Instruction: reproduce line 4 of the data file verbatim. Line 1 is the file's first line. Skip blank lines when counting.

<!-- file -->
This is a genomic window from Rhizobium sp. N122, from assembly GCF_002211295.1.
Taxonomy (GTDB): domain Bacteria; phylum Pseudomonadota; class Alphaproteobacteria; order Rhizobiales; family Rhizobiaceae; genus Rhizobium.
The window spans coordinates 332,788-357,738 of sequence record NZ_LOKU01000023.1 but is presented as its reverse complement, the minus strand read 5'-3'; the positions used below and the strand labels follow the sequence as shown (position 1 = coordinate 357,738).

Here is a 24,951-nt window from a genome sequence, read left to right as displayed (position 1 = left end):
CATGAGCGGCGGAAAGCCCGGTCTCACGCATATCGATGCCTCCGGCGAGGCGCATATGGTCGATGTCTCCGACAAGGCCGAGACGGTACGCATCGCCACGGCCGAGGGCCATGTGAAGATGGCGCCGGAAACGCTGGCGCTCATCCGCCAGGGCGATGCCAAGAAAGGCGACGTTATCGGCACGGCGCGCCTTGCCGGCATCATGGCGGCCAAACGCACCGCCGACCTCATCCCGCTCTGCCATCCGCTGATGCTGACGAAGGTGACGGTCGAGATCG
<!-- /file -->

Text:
Here is a 24,951-nt window from a genome sequence, read left to right as displayed (position 1 = left end):